We kept talking, and wound up discussing everything from pop psychology to politics while I scarfed down my pasta, and I told her if she was ever sitting alone in the upstairs Cloud Commons, she should just take the elevator downstairs and head to the table in the corner by the Grille window, because that was The Table, and there was usually somebody there to talk to during usual class hours, all the way up til the Union closed. This was about eight weeks before finals week. In those eight weeks, she became a regular at The Table, like the rest of us, and we laughed, and joked, and had jolly times.
There was one thing I never figured out. If the only major effect the spina bifida had on her upper body was in her left arm, why did she have no muscle anywhere in her neck or torso or anything but her right arm? Well, I found out after Christmas Break (Yes, I still think of it as Christmas Break.)
I also found out she’d dyed her hair turquoise. Lol.
Okay, okay, back to the story.
So, she came to The Table, and I got off work about 20 minutes after everyone else heard her roommates couldn’t stand her UNDERSTANDABLE difficulties cleaning up after Wilson, and then just dropped that on her the week of finals. So I made the necessary arrangements, and moved gratefully into my own room a week before classes started in January.
Okay, also, Jenny has the biggest smile ever. Seriously, light up the planet and rival the sun type smile. And that was the smile that greeted me when I arrived. She even helped carry as much as she could – mostly light stuff that she held in her lap and then wheeled inside, but I mean, here’s a woman who likes to work, right? We saw my parents off, and then she asked what I thought of the hair.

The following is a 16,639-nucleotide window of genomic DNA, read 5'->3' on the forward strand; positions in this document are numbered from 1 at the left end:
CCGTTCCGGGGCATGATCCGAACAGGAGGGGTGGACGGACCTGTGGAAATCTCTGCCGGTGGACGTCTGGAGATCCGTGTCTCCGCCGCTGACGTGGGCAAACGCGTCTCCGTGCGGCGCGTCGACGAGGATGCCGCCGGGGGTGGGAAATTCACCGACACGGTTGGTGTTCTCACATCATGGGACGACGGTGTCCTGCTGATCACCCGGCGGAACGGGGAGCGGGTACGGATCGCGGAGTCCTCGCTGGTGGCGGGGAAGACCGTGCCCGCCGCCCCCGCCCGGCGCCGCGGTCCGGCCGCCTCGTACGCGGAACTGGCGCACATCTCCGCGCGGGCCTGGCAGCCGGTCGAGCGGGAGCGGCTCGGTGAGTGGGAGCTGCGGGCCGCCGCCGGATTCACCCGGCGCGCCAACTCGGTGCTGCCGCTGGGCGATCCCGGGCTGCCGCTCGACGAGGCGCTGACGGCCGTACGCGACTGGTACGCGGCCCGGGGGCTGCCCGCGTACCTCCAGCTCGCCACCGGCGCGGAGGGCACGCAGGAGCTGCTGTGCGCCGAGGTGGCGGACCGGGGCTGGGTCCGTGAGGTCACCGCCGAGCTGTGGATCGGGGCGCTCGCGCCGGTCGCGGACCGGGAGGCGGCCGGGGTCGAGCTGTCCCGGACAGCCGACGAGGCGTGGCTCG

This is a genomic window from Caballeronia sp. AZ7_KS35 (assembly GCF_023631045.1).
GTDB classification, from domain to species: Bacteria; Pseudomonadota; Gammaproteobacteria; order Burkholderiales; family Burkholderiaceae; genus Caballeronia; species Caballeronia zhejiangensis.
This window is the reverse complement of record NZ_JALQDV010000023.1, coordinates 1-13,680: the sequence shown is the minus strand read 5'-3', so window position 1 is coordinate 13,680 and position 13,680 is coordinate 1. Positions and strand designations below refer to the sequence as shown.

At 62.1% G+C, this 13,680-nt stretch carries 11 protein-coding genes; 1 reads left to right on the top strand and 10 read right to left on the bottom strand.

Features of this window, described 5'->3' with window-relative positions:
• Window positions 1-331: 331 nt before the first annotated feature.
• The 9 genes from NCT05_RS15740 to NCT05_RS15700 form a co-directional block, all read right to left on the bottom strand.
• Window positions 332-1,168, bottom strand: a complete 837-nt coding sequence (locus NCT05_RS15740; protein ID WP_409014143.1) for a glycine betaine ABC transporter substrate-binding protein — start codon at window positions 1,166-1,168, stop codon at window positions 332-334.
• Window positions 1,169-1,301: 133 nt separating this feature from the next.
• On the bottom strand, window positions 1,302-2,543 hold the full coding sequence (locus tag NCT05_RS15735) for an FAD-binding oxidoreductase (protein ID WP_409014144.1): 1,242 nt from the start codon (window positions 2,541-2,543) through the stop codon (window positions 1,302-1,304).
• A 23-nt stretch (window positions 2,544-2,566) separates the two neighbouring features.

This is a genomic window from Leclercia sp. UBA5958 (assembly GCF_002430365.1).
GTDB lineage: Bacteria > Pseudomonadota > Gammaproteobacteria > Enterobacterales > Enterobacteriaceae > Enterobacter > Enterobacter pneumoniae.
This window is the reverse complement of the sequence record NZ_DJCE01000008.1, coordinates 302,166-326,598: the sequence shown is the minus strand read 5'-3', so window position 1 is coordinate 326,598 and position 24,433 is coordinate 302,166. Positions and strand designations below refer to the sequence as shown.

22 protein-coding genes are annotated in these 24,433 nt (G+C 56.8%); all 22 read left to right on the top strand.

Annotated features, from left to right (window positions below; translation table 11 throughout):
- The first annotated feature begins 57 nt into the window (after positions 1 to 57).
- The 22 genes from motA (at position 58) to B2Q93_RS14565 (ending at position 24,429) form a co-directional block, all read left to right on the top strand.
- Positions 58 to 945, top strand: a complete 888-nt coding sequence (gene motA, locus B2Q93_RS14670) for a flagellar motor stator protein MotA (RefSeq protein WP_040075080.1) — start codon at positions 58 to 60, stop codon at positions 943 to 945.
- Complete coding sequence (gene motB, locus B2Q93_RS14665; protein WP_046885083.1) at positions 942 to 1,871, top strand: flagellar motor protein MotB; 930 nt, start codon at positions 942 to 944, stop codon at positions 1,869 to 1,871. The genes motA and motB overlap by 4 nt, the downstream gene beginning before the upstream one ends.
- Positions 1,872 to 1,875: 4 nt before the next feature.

I suggested we call a friend who actually knew how to use Splat dye because, well…chlorine green, anyone? I drove us to Wal-Greens in her van. (Those of you who ever have the opportunity to use a vehicle with a suicide knob attached to the wheel and have not used one, stick with the wheel. They were banned, except in specialized cases, FOR A REASON.) Anyway, got a new box of dye, re-applied it, and when I helped her rinse it out, I saw her feet for the first time. I was going to attempt to find a picture, but I’ve decided against it. Human flesh has a variety of possible colors. Bloody, frostbitten purple is not generally accepted as a natural or healthy one. To make a rather long story quite short, this sparked a conversation where she confessed a desire to walk.
Well, I’m to stubborn to know what impossible means, so I told her I’d help how I could. Three and a half years after that conversation, June of last year, she walked her first full mile.
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It took four hours and thirty three minutes. Also, she’s the only person I know of who worked up to doing 360 oblique crunches a day, before she ended up getting surgery to fix tendons in her left wrist.
I skipped over a lot of that semester, but here’s the thing, the first few weeks, we went to the gym every Saturday (where I learned she and our other roommate had been working to get her doing leg press), and she just kept sliding backwards in ability despite our best efforts. Well, most of the exercises could be done at home on a yoga mat on the floor. So that’s what we started doing. Every day. I remember some nights being so tired I couldn’t be bothered not wanting to, and somehow, it got done. Not only that, but we figured out how to get her in to a specialist to get proper braces for her feet, the right kind of walker. I was talking three dance classes at the same time.
The thing is, I had an end point in mind. And WE had a TEAM. I’ve got so much more to say, but it’ll have to wait til tomorrow, because the world doesn’t wait for anyone. However, tomorrow will be Motivation, Staying Power, and Why We Get It Wrong. Additionally, I’ll reveal Jenny’s and my new five year project. We figured it was time we were a team again.